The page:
- the character of the dealing;
- the amount of the dealing;
- the nature of the work;
- available alternatives to the dealing; and
- the effect of the dealing on the work.
New Private Use Exceptions
The amendments make certain types of private copying lawful. These include the right to record and watch/listen to television, radio or Internet broadcasts at a later date and time (time shifting) and the right to transfer legitimately acquired content to other devices owned by the user, like an iPad, cell phone or MP3 player (format shifting). The amendments also allow users to make backup copies of such materials to protect against loss or damage. It may be surprising to some of you to know that these common and widespread activities were actually against the law until now!
New Rights for Photographers
In addition to new rights for consumers there are also new rights for artists. Chief among them is a reversal in the default ownership of photographs. Previously, in the absence of an agreement to the contrary, the person who ordered and paid for the photograph (the commissioner of the photo) was deemed to be the author of the photograph and the owner of the copyright in the photograph, rather than the photographer. Now, however, the legislation provides that the first owner of the copyright in photographs and the author of such photographs is the person who created them. Note that this does not apply to photographs created by employees under a contract of employment. Therefore, unless there is an agreement in place with the photographer that specifically assigns ownership of the copyright to the advertiser, the photographer will retain all copyright.
“Notice and Notice” Requirement (v. the U.S. “Notice and Take Down”)
The CMA confirms that ISPs are not liable for copyright infringement simply by providing the mechanism for reproduction - as long as the ISP is acting solely as an intermediary in the telecommunications activity and does not knowingly enable infringing uses of copyrighted material. In addition, ISPs must comply with the new “notice and notice” regime. This is in contrast to the “notice and take down” system under U.S. copyright law, which requires ISPs, upon receipt of a notice alleging copyright infringement, to remove or block access to the subject material. Under Canada’s “notice and notice” approach, a copyright holder may send notice to the ISP identifying the alleged infringement and, upon receipt of such notice, the ISP is required only to pass along that notice to the person identified as responsible for posting the alleged infringing content. If they don’t, they may be subject to statutory damages of between CAD$5,000-CAD$10,000.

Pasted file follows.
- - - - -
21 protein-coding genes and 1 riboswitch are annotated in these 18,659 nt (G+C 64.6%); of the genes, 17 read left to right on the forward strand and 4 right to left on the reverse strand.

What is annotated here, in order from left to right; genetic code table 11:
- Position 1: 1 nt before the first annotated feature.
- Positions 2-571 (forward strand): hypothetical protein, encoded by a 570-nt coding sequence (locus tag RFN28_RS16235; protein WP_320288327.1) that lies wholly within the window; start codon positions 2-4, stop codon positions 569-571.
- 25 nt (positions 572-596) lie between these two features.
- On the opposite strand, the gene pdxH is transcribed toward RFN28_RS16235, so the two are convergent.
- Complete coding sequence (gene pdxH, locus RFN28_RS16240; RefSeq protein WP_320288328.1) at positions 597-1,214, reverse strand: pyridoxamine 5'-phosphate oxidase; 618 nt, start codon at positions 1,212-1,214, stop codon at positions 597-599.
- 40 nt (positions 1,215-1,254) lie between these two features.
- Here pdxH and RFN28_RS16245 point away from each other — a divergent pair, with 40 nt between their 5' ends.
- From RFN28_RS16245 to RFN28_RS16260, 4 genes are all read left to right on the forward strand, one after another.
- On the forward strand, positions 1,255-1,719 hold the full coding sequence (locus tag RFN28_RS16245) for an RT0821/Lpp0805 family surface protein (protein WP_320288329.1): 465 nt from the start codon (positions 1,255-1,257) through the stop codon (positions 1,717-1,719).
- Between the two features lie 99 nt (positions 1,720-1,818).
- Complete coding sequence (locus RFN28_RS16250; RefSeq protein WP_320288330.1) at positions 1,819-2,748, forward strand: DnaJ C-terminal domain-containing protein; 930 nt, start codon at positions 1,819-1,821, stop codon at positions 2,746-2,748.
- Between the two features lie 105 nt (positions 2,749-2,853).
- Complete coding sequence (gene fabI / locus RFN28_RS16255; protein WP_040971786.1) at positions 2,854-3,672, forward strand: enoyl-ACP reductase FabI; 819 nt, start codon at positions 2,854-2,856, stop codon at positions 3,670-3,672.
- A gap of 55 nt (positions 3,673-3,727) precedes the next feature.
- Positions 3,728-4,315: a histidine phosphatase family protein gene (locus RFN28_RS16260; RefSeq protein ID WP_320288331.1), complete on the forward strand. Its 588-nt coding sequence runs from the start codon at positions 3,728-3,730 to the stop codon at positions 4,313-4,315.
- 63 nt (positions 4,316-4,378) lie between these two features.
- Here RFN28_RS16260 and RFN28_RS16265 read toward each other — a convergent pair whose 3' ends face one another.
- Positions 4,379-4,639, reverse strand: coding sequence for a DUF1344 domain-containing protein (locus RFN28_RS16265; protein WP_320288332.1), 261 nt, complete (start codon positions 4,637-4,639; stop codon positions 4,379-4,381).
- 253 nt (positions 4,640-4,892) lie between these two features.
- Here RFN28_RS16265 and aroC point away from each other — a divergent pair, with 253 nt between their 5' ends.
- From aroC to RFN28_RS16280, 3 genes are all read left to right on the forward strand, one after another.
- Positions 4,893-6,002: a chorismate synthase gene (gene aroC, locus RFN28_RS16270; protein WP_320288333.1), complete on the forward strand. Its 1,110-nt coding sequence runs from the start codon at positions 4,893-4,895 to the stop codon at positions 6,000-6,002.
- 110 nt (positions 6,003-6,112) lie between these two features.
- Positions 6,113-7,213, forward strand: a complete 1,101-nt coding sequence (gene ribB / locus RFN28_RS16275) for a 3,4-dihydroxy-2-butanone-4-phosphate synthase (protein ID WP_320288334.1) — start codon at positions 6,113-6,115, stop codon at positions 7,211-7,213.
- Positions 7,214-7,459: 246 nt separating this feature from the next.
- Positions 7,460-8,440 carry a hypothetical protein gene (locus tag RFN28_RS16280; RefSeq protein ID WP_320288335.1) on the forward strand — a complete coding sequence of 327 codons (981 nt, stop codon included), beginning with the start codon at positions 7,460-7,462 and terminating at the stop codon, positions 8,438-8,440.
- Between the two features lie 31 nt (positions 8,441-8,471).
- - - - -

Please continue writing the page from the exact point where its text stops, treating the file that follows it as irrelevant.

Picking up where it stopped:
No Enabling Infringement!
The new law creates a new cause of action against online services that are primarily for the purpose of enabling acts of copyright infringement. Now, copyright owners can sue the operators of sites like illegal peer-to-peer file sharing and “pirate” sites.
Digital Locks and Rights Management Information
The amendments also make it an infringement to circumvent technological protection measures (“TPMs”), like digital locks such as passwords, encryption software and access codes, which enable copyright holders to further protect how their works are used. Further, the law prohibits services and the selling of devices that are designed primarily to circumvent TPMs. The amendments also prohibit the removal of rights management information (“RMI”) like digital watermarks that are used to identify copyrighted works. RMI enables copyright owners to police their works and helps users verify the authenticity of the work.
For the full text of the legislation, see the Copyright Modernization Act.